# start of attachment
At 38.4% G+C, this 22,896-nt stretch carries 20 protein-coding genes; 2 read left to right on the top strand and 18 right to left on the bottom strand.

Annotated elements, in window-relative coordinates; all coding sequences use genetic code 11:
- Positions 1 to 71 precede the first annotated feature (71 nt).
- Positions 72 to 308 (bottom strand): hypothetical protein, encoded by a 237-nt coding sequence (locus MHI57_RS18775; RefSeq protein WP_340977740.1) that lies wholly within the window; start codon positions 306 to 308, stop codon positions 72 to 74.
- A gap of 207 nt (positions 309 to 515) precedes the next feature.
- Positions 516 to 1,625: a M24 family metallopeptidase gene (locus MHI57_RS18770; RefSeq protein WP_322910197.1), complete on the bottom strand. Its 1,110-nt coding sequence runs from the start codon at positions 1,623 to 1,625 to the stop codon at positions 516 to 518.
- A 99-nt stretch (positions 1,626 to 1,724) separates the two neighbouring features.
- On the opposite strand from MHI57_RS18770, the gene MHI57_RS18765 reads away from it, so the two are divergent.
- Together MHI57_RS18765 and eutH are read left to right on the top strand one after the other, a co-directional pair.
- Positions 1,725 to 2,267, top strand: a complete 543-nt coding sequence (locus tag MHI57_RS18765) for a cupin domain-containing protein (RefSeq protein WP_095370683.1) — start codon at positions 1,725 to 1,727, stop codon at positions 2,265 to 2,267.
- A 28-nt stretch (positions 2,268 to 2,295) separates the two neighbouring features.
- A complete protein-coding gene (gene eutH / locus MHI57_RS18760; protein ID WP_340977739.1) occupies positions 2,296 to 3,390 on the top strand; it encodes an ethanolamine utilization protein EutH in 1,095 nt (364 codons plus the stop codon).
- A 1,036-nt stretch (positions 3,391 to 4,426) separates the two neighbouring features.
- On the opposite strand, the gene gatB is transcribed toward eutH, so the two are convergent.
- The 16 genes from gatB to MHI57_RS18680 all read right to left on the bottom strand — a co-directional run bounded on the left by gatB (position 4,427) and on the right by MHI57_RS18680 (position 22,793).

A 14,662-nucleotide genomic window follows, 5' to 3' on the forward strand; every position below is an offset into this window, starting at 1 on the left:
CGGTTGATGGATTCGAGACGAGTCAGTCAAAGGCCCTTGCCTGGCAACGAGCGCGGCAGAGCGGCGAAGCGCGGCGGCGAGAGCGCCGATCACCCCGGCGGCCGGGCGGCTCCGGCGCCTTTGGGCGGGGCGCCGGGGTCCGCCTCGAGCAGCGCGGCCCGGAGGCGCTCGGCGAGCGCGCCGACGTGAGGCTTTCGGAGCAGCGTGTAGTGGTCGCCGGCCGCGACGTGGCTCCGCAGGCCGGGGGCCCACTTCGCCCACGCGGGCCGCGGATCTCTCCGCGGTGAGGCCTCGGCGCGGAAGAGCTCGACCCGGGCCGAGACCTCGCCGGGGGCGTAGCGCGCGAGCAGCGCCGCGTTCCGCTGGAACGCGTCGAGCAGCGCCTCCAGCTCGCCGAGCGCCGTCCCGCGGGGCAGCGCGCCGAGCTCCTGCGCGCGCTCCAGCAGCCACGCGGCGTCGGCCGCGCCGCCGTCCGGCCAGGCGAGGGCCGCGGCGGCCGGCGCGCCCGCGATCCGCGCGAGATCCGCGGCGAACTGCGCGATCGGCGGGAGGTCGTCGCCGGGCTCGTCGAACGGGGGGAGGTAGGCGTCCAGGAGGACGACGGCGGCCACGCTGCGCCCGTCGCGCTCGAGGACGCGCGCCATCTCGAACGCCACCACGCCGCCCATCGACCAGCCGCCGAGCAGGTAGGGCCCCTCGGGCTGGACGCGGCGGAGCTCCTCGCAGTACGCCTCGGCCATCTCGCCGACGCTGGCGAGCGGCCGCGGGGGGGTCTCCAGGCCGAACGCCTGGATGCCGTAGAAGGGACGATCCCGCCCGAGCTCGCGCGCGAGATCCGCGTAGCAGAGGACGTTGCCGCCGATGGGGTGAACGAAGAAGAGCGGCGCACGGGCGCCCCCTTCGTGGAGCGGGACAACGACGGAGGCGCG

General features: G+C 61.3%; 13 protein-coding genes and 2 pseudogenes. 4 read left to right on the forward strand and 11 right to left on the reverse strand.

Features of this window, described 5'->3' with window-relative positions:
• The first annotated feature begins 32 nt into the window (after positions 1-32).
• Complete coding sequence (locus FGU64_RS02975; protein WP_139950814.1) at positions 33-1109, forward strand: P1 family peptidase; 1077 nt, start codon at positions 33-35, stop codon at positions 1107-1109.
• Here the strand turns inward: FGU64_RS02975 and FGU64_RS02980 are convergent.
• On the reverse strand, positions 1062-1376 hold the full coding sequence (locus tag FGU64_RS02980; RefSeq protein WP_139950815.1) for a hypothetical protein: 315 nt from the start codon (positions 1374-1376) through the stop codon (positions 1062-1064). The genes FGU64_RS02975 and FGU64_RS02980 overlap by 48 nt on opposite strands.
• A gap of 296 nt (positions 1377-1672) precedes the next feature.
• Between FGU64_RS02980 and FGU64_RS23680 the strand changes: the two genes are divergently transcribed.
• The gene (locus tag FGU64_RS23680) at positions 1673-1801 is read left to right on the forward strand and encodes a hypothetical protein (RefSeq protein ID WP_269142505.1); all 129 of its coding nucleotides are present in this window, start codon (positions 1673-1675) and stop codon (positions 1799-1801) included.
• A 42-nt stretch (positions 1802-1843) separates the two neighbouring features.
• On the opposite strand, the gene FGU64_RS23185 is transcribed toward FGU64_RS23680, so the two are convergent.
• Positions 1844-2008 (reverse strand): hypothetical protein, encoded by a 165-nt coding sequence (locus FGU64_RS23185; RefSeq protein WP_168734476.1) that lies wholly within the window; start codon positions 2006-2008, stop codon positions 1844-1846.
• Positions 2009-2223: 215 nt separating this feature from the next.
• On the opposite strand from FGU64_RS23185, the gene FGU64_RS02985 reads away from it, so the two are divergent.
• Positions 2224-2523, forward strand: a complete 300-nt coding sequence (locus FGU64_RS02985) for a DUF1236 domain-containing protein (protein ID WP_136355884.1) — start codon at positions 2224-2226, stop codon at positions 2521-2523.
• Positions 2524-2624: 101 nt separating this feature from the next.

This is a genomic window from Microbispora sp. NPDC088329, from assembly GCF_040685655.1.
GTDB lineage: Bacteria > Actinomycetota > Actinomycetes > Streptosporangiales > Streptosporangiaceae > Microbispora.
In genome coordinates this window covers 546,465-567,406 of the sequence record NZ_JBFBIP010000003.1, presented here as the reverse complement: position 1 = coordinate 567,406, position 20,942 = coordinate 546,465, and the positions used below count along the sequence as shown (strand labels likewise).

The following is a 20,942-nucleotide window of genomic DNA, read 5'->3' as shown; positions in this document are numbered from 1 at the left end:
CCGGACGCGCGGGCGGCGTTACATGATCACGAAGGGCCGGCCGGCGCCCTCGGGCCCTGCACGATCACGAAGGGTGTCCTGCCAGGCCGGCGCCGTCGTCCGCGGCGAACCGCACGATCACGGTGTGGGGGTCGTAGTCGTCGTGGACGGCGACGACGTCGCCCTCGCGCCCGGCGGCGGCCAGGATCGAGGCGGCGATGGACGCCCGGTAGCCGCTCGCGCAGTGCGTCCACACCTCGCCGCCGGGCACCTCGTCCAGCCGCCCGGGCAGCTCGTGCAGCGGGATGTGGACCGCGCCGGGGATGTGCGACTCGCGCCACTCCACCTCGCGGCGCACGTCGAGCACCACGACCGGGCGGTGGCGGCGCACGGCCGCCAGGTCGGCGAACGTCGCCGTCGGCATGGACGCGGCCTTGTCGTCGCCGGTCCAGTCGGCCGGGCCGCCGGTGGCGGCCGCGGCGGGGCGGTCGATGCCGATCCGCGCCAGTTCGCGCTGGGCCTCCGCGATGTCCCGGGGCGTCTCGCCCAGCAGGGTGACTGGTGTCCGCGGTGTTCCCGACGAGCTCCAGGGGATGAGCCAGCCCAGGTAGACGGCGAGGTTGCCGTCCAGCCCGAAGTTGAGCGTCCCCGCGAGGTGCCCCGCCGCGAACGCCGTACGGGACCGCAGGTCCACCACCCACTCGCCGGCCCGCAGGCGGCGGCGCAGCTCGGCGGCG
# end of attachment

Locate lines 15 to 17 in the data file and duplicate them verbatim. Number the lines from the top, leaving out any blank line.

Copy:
- The 16 genes from gatB to MHI57_RS18680 all read right to left on the bottom strand — a co-directional run bounded on the left by gatB (position 4,427) and on the right by MHI57_RS18680 (position 22,793).

A 14,662-nucleotide genomic window follows, 5' to 3' on the forward strand; every position below is an offset into this window, starting at 1 on the left:
CGGTTGATGGATTCGAGACGAGTCAGTCAAAGGCCCTTGCCTGGCAACGAGCGCGGCAGAGCGGCGAAGCGCGGCGGCGAGAGCGCCGATCACCCCGGCGGCCGGGCGGCTCCGGCGCCTTTGGGCGGGGCGCCGGGGTCCGCCTCGAGCAGCGCGGCCCGGAGGCGCTCGGCGAGCGCGCCGACGTGAGGCTTTCGGAGCAGCGTGTAGTGGTCGCCGGCCGCGACGTGGCTCCGCAGGCCGGGGGCCCACTTCGCCCACGCGGGCCGCGGATCTCTCCGCGGTGAGGCCTCGGCGCGGAAGAGCTCGACCCGGGCCGAGACCTCGCCGGGGGCGTAGCGCGCGAGCAGCGCCGCGTTCCGCTGGAACGCGTCGAGCAGCGCCTCCAGCTCGCCGAGCGCCGTCCCGCGGGGCAGCGCGCCGAGCTCCTGCGCGCGCTCCAGCAGCCACGCGGCGTCGGCCGCGCCGCCGTCCGGCCAGGCGAGGGCCGCGGCGGCCGGCGCGCCCGCGATCCGCGCGAGATCCGCGGCGAACTGCGCGATCGGCGGGAGGTCGTCGCCGGGCTCGTCGAACGGGGGGAGGTAGGCGTCCAGGAGGACGACGGCGGCCACGCTGCGCCCGTCGCGCTCGAGGACGCGCGCCATCTCGAACGCCACCACGCCGCCCATCGACCAGCCGCCGAGCAGGTAGGGCCCCTCGGGCTGGACGCGGCGGAGCTCCTCGCAGTACGCCTCGGCCATCTCGCCGACGCTGGCGAGCGGCCGCGGGGGGGTCTCCAGGCCGAACGCCTGGATGCCGTAGAAGGGACGATCCCGCCCGAGCTCGCGCGCGAGATCCGCGTAGCAGAGGACGTTGCCGCCGATGGGGTGAACGAAGAAGAGCGGCGCACGGGCGCCCCCTTCGTGGAGCGGGACAACGACGGAGGCGCG